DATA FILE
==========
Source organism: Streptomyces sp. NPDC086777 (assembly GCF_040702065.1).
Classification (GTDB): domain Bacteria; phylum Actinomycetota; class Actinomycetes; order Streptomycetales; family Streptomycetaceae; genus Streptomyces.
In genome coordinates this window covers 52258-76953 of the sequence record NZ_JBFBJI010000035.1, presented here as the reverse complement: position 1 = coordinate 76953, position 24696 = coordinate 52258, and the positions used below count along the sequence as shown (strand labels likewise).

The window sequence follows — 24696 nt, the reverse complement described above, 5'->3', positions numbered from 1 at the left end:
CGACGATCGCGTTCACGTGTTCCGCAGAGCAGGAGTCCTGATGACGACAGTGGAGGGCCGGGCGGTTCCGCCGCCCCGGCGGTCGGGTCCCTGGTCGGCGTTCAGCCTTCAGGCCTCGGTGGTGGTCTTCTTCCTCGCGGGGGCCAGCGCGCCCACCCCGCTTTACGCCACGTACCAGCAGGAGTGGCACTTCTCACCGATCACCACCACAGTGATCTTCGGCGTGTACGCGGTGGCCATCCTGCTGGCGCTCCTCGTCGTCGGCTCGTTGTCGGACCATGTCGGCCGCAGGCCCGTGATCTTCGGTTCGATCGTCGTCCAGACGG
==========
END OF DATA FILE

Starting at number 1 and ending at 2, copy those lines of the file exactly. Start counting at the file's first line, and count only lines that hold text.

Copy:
Source organism: Streptomyces sp. NPDC086777 (assembly GCF_040702065.1).
Classification (GTDB): domain Bacteria; phylum Actinomycetota; class Actinomycetes; order Streptomycetales; family Streptomycetaceae; genus Streptomyces.